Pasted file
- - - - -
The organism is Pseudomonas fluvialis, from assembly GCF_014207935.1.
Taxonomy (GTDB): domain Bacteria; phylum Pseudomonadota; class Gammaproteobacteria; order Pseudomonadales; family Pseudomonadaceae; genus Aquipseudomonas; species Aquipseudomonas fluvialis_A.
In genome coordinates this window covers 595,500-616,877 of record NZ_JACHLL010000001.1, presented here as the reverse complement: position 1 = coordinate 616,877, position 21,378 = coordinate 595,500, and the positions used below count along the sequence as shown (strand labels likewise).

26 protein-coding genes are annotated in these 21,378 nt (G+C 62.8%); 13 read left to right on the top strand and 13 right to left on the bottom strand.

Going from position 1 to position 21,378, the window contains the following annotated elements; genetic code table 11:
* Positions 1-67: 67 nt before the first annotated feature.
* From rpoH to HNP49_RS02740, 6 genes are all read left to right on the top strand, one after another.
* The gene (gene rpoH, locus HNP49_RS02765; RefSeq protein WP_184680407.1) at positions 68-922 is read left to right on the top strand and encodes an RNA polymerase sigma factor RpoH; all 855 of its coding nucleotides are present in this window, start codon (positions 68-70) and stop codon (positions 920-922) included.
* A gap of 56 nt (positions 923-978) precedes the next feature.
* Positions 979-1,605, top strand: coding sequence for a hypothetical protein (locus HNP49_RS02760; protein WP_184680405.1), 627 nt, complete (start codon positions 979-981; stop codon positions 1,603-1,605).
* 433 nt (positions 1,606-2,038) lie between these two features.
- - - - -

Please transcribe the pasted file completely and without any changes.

The organism is Pseudomonas fluvialis, from assembly GCF_014207935.1.
Taxonomy (GTDB): domain Bacteria; phylum Pseudomonadota; class Gammaproteobacteria; order Pseudomonadales; family Pseudomonadaceae; genus Aquipseudomonas; species Aquipseudomonas fluvialis_A.
In genome coordinates this window covers 595,500-616,877 of record NZ_JACHLL010000001.1, presented here as the reverse complement: position 1 = coordinate 616,877, position 21,378 = coordinate 595,500, and the positions used below count along the sequence as shown (strand labels likewise).

26 protein-coding genes are annotated in these 21,378 nt (G+C 62.8%); 13 read left to right on the top strand and 13 right to left on the bottom strand.

Going from position 1 to position 21,378, the window contains the following annotated elements; genetic code table 11:
* Positions 1-67: 67 nt before the first annotated feature.
* From rpoH to HNP49_RS02740, 6 genes are all read left to right on the top strand, one after another.
* The gene (gene rpoH, locus HNP49_RS02765; RefSeq protein WP_184680407.1) at positions 68-922 is read left to right on the top strand and encodes an RNA polymerase sigma factor RpoH; all 855 of its coding nucleotides are present in this window, start codon (positions 68-70) and stop codon (positions 920-922) included.
* A gap of 56 nt (positions 923-978) precedes the next feature.
* Positions 979-1,605, top strand: coding sequence for a hypothetical protein (locus HNP49_RS02760; protein WP_184680405.1), 627 nt, complete (start codon positions 979-981; stop codon positions 1,603-1,605).
* 433 nt (positions 1,606-2,038) lie between these two features.